A search of the motorhome also turned up marijuana and Yallup was booked into the Box Elder County Jail on forthcoming drug counts as well as the child endangerment warrants out of Montana. The baby was checked at a local hospital where she was found to be fine, now in state Child and Family Services custody.

“It’s a more targeted distribution of information, instead of shotgunning a large geographical,” Squires in trumpeting SIAC for the media Monday afternoon. “It’s an overlay that connects the dots between jurisdictions.”

Virtually all of Utah’s 164 law enforcement agencies now have Intelligence liaison officers trained at the SIAC in Sandy. The 12 staffers there regularly work with federal agencies as well.

The U.S. has fusion centers in all 50 states, a total of 77, California, for instance, needing three.





Police said they were tipped off about a woman selling meth from a room at the Pyramid Village Motel in Clarksville Monday.

When they got there, they said they found drug paraphernalia, meth and tools used to make one-pot meth.

Police arrested Nicole Lorey, who they said was buying meth from Katherine Reiter.

Detectives said Reiter ran to a nearby lumber yard and hid there until officers brought in a police dog.

“She was up in rafters or I guess shelving. She was so deep the dog wasn’t able to get to her but he found her, and they were able to get her out,” said Maj. Darrell Rayborn, with Clarksville Police Department.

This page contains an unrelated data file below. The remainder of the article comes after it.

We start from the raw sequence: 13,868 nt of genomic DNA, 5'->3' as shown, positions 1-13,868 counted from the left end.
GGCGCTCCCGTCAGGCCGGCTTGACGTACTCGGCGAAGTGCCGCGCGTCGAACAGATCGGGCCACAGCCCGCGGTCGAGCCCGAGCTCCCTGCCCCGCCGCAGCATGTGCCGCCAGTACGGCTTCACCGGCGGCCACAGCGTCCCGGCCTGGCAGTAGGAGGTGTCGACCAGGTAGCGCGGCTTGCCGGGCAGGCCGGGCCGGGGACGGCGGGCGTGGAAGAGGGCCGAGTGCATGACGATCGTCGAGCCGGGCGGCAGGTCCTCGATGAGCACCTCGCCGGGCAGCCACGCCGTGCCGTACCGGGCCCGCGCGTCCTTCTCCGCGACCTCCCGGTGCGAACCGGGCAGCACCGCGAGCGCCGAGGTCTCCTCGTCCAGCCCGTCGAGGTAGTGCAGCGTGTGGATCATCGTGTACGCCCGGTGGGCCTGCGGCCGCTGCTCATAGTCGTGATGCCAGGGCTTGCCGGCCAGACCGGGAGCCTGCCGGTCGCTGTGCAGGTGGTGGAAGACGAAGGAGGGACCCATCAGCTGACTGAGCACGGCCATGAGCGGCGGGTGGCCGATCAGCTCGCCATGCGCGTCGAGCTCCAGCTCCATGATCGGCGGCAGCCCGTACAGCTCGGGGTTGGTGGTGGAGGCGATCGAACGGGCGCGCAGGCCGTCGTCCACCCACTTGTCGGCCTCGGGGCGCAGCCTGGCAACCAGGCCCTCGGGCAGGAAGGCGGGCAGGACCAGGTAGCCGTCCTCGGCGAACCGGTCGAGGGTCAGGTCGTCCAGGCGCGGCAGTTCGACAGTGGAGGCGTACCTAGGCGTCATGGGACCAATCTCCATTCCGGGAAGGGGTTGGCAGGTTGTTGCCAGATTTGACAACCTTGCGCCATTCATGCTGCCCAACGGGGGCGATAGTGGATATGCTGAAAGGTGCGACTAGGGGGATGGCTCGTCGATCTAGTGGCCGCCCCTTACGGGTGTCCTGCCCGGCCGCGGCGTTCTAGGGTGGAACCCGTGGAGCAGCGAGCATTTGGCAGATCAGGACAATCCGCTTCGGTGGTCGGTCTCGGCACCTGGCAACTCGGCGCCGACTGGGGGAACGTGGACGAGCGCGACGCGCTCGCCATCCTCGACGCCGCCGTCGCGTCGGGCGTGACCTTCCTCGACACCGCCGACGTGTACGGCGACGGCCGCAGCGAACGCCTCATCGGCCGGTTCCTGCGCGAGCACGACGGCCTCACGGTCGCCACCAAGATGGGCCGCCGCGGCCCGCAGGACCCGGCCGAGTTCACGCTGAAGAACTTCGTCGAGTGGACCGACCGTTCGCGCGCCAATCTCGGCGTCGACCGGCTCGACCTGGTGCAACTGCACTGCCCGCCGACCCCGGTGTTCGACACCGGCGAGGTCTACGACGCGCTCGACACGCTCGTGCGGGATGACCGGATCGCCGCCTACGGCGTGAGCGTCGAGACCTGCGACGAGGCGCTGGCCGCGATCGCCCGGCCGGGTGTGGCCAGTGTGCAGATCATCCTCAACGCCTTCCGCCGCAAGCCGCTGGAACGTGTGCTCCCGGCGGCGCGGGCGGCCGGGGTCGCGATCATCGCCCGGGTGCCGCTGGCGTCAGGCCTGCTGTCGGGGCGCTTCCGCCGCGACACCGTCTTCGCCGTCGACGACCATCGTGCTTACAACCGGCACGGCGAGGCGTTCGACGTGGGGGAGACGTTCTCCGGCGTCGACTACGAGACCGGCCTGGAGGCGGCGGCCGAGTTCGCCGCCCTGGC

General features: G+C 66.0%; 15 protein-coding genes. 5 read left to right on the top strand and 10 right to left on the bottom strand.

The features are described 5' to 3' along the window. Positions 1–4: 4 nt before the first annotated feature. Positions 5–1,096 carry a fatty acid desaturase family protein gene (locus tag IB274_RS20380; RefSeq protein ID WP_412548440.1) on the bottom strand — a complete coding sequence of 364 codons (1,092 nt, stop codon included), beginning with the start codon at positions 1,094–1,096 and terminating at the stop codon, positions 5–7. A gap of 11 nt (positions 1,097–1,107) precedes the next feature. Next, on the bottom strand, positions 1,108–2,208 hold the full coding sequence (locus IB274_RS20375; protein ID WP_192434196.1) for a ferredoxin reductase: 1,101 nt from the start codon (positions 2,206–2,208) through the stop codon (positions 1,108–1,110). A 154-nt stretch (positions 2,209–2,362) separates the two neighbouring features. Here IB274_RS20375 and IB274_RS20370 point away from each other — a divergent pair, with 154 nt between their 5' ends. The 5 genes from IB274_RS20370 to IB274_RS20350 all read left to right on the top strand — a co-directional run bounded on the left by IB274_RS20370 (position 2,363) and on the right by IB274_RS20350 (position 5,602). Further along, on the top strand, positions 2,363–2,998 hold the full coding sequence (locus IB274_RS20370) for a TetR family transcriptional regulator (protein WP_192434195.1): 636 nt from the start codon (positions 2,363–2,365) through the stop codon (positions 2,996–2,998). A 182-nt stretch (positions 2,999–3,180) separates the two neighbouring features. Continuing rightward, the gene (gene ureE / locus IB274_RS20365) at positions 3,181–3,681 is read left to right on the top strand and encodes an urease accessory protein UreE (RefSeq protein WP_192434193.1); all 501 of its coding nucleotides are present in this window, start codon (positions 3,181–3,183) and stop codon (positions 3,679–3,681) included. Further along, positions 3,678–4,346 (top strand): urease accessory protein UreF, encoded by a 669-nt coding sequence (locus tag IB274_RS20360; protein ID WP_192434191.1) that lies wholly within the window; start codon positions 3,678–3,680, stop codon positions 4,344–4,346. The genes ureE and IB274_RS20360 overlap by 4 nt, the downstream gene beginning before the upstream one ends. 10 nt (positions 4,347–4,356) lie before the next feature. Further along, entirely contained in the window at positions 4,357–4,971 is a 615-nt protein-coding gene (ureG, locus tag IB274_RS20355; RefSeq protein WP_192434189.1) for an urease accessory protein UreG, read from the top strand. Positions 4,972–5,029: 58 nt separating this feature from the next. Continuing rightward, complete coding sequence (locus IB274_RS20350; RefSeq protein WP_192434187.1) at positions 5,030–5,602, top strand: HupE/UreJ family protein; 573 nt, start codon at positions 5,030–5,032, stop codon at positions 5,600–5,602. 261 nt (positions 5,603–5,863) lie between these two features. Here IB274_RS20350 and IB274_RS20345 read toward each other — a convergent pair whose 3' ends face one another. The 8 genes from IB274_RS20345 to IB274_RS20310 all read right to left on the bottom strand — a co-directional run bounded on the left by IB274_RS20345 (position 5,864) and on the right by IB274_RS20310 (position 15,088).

Both women are facing several drug-related charges.

They are being held in the Clark County Jail.




CCTV footage shows a motorist — who was reportedly under the influence of drugs — crash into a tree before starting to behave rather oddly.

The video shows the Nissan sedan slam into a tree, flipping over in the process.


Seconds later, the shirtless driver — who had allegedly been under the influence of methamphetamines — crawls out of the wrecked vehicle.

Concerned citizens rush over to the young man, who then proceeds to behave, um, rather “erratically” for the rest of the clip.





See for the video

KNOXVILLE (WATE) – Four people were arrested Monday after a meth lab was found at a North Knox County home where three children were living.

The Knox County Sheriff’s Office says deputies with the narcotics unit were conducting a welfare check on children around 4 p.m. at 5509 Scenicwood Road after an anonymous complaint that a meth lab was inside.

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They met with Leslie Mendez, 26, and her three children. Mendez gave officers permission to search the residence.

When officers approached the back bedroom and laundry room, officers smelled a strong chemical odor. They then found items used to manufacture meth including: a can of Coleman fuel, 12 gas generator bottles, coffee filters, lithium batteries, six bottles of crystal drain cleaner, ammonium nitrate, 12 Sudafed pills, aluminum foil, digital scales, grinders and iodine salt. They also found seven one-pot meth labs.


Now caution tape blocks the front porch, warning signs are posted on the door. Fans air out the fumes. Johnnie Wade lives directly next door to the home that’s been quarantined by authorities.





“Oh that scared me to death, that scared me to death,” said Wade.

Wade saw officers searching her neighbor’s home. Wade has lived on Scenicwood Road in North Knox County for nine years. She says she didn’t know her neighbor well, but says there’s always a lot of activity at the home.

“There was a whole lot of traffic over there all times of night late at night, cars parked on the side,” said Wade.

During the course of the investigation, Johnathan Thompson, 25, Emily Steinbach, 18, and Tammy Mercer, 47, arrived at the home. Deputies say there was an active one-pot meth lab in the back seat of their vehicle.